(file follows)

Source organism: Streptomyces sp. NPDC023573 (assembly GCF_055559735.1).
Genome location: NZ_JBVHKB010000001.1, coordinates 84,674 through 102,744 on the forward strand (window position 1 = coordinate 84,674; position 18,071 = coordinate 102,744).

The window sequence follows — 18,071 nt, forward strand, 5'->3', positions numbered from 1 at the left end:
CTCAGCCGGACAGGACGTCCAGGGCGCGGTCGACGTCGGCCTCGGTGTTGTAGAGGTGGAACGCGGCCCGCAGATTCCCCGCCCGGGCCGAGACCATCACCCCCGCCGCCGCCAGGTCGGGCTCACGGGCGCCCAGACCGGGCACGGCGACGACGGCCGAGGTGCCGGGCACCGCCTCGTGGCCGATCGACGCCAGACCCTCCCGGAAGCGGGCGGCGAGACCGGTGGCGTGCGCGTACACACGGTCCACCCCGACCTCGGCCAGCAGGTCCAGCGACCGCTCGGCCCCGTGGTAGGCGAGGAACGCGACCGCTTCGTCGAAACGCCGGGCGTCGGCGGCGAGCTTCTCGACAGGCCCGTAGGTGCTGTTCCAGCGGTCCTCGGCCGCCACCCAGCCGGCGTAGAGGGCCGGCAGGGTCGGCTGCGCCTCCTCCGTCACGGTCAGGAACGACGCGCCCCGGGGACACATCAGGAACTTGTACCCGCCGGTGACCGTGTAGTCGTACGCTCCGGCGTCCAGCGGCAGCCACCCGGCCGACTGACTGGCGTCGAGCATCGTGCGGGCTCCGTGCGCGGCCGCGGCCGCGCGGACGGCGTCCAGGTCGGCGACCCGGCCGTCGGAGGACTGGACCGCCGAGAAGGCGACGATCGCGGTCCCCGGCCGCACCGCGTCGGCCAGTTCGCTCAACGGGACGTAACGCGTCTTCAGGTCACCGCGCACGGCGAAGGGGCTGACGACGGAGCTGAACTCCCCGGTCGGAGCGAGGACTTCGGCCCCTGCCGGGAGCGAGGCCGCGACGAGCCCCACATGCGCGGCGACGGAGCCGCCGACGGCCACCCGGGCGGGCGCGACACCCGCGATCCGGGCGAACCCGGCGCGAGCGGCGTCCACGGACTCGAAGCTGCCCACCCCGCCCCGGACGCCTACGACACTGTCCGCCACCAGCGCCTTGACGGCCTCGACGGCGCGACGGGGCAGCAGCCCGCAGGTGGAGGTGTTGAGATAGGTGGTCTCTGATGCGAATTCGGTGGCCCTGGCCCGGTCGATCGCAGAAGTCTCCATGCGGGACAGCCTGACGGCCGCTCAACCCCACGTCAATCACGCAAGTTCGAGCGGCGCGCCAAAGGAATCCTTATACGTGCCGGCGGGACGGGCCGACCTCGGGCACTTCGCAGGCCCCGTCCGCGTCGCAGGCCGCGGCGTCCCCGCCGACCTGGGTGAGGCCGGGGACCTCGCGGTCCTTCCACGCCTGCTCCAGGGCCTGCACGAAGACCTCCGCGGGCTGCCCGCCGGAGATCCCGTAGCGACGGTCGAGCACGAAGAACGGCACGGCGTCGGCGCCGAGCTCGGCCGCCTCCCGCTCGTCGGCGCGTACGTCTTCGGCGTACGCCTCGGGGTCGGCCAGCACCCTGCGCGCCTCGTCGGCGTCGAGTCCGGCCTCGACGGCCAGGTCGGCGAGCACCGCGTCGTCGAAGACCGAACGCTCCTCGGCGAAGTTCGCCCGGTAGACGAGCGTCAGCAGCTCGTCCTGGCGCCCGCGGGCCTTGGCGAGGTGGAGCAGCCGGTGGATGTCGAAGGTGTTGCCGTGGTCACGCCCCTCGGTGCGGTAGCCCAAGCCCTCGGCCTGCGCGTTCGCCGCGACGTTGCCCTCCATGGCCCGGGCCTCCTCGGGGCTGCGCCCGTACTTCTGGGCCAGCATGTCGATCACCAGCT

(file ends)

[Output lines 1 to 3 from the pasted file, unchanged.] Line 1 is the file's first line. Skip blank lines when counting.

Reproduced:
Source organism: Streptomyces sp. NPDC023573 (assembly GCF_055559735.1).
Genome location: NZ_JBVHKB010000001.1, coordinates 84,674 through 102,744 on the forward strand (window position 1 = coordinate 84,674; position 18,071 = coordinate 102,744).

The window sequence follows — 18,071 nt, forward strand, 5'->3', positions numbered from 1 at the left end: